Michael Pack: In an agency of 4,000, the only ones working there were the 10 or so I brought in. Otherwise, the building was largely deserted. I think this actually made it even easier for these people to conspire. They didn’t have to confront me, it was hard to have oversight, it was [00:06:00] hard to even meet these people. So COVID made it all the harder, but I think it would’ve been hard under any circumstances. The very first thing I did which the law that created my position explicitly empowered me to do was change the heads of networks, which is a logical thing to do.
Bill Walton: There were five networks.
Michael Pack: Five networks.
Bill Walton: Voice of America. And then there was what? Cuba?
Michael Pack: Voice of America, Cuba broadcasting, Radio Free Europe/Radio Liberty, Middle East Broadcasting Networks and Radio Free Asia. [00:06:30] And they’re one of the biggest media organizations in the world. They reach over 350 million people a week in 70 languages. They have a budget of $850 million, almost a billion dollars and for a media organization, it is huge and it’s very, very influential abroad. They’re not supposed to broadcast here. So the Democrats, they managed to burrow in, they’ve had it their way for [00:07:00] decades and they had no intention of letting such a huge media operation be returned to its actual legal mandate, which is to be fair and balanced. It’s supposed to reflect the views of the American people broadly considered, not to be the instrumentality of one party or the other. It’s supposed to promote American ideals like democracy and freedom around the world, but having had no oversight more or less [00:07:30] for a long time, the agency had drifted very far to the left and it was largely a mirror of what was going on in the rest of left leaning media from CNN or the New York-
Bill Walton: Yeah. We had a Chinese dissident on the show about three years ago and his interpreter was a very senior official with Radio Free Asia. I won’t name names because maybe he’s already outed himself, but he had only terrible stories to tell about what was being broadcast and [00:08:00] that if Americans knew what face they were presenting to China, they’d be appalled.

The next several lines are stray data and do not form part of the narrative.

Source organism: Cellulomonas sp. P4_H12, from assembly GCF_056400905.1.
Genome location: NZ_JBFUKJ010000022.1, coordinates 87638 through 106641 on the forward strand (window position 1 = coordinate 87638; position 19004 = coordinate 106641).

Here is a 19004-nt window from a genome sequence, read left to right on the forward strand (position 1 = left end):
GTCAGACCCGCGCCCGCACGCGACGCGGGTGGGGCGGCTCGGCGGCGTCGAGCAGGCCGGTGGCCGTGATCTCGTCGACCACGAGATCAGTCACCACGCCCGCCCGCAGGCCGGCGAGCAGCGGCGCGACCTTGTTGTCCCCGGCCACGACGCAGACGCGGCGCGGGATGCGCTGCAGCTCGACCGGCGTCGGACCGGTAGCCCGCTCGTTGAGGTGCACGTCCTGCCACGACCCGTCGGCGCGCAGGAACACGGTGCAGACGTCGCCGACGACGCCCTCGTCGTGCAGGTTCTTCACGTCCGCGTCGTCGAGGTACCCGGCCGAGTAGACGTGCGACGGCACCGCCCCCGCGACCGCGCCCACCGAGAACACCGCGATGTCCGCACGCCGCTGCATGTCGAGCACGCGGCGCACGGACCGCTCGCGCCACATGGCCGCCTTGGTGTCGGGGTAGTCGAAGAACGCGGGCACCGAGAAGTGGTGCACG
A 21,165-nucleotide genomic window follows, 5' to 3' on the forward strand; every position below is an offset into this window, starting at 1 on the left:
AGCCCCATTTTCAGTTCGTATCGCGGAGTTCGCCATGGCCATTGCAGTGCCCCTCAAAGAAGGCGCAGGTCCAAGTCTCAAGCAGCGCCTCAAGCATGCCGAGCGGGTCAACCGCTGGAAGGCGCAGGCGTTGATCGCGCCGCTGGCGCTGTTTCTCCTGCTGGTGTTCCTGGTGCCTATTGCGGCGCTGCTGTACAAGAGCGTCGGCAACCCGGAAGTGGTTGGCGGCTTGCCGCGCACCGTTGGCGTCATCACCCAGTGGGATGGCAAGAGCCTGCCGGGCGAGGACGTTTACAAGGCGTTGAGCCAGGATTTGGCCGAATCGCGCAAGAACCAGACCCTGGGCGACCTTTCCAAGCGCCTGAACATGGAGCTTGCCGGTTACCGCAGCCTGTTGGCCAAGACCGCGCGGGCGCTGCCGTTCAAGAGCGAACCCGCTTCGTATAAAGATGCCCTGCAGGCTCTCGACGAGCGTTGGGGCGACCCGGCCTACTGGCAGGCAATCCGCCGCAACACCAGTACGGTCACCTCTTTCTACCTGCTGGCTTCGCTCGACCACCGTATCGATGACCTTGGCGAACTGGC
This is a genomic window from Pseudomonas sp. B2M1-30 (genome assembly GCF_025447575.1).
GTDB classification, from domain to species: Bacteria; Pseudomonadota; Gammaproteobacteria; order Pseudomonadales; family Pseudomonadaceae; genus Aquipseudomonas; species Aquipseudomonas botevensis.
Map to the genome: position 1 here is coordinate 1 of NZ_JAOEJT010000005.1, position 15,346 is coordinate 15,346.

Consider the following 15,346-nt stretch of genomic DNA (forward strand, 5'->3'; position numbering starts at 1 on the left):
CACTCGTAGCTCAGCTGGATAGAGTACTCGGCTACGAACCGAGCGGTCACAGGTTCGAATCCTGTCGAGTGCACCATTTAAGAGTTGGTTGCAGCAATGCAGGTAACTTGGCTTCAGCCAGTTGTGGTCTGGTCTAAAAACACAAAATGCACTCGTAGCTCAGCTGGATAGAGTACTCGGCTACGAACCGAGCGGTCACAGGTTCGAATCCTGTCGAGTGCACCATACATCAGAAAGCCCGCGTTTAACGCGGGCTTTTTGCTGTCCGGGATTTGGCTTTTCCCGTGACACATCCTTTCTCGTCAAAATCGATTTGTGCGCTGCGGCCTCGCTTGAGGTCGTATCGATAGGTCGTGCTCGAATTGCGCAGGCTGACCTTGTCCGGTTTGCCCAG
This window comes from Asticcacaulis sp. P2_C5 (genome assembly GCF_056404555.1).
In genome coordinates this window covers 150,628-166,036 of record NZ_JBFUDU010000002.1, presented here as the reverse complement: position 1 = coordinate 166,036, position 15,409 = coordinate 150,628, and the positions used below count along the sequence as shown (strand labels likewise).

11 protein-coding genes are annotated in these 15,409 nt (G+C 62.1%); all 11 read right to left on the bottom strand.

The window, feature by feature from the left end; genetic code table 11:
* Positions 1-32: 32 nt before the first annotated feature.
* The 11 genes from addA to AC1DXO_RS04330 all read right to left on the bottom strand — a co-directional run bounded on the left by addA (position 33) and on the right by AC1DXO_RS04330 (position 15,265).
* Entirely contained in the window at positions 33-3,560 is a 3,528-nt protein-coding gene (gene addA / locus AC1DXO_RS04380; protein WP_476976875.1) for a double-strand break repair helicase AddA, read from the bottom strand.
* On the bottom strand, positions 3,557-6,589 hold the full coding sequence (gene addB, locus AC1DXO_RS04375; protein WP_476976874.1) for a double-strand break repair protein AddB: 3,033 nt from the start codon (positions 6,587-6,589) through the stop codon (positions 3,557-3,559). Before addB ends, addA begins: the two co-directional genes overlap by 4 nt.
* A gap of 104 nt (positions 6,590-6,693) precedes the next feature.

Michael Pack: That’s right. There are real problems, especially in the two Mandarin services. That’s Radio Free Asia has one and the Voice of America has its own Mandarin service and indeed the person who I had forced out as head of the Voice of America, Amanda Bennett, who’s now Bidens nominee to have my job famously cut off a [00:08:30] interview with a Chinese dissident, Guo, midway against the promise and it was rumored or at least alleged that she did it under pressure from the Chinese government. So it was a big scandal, there were people on both sides. It was one of the many scandals under her watch which is why it’s shocking Biden and wants to reappoint her. But so when I came, we were not in the midst of-
Bill Walton: Or [00:09:00] not so shocking.
Michael Pack: Or not so shocking. So we were in the midst of an election, right? So one of the things they have to and they covered the election as they should, but in keeping with the Voice of America charter and the law governing all five of them, they were not supposed to be tilted towards one or the other. And pretty early on in my time there, we found an ad, essentially a Biden ad that appeared in the Urdu service. So this is a service that’s supposed to target Pakistan [00:09:30] and it seemed to be just a pro Biden piece and it seemed to be focused on Americans appealing to them to vote for Biden and it was a shocking violation of the VOA charter and law. I think I might be worth it for your listeners and viewers to see and hear it.
Bill Walton: Okay. I think I’ve got this queued up here. Let me take a look.
Speaker 4: I will end the Muslim ban on day one, day one. Hadith from the Prophet Muhammad instructs, whomever among [00:10:00] you sees a wrong, let him change it with his hand. If he is not able, then with his tongue. If he is not able, then with his heart.
Speaker 5: Make no mistake people, 2020 is our year. Let’s dive into it in 2020 vision. We can see clearly that America is fighting for its very soul.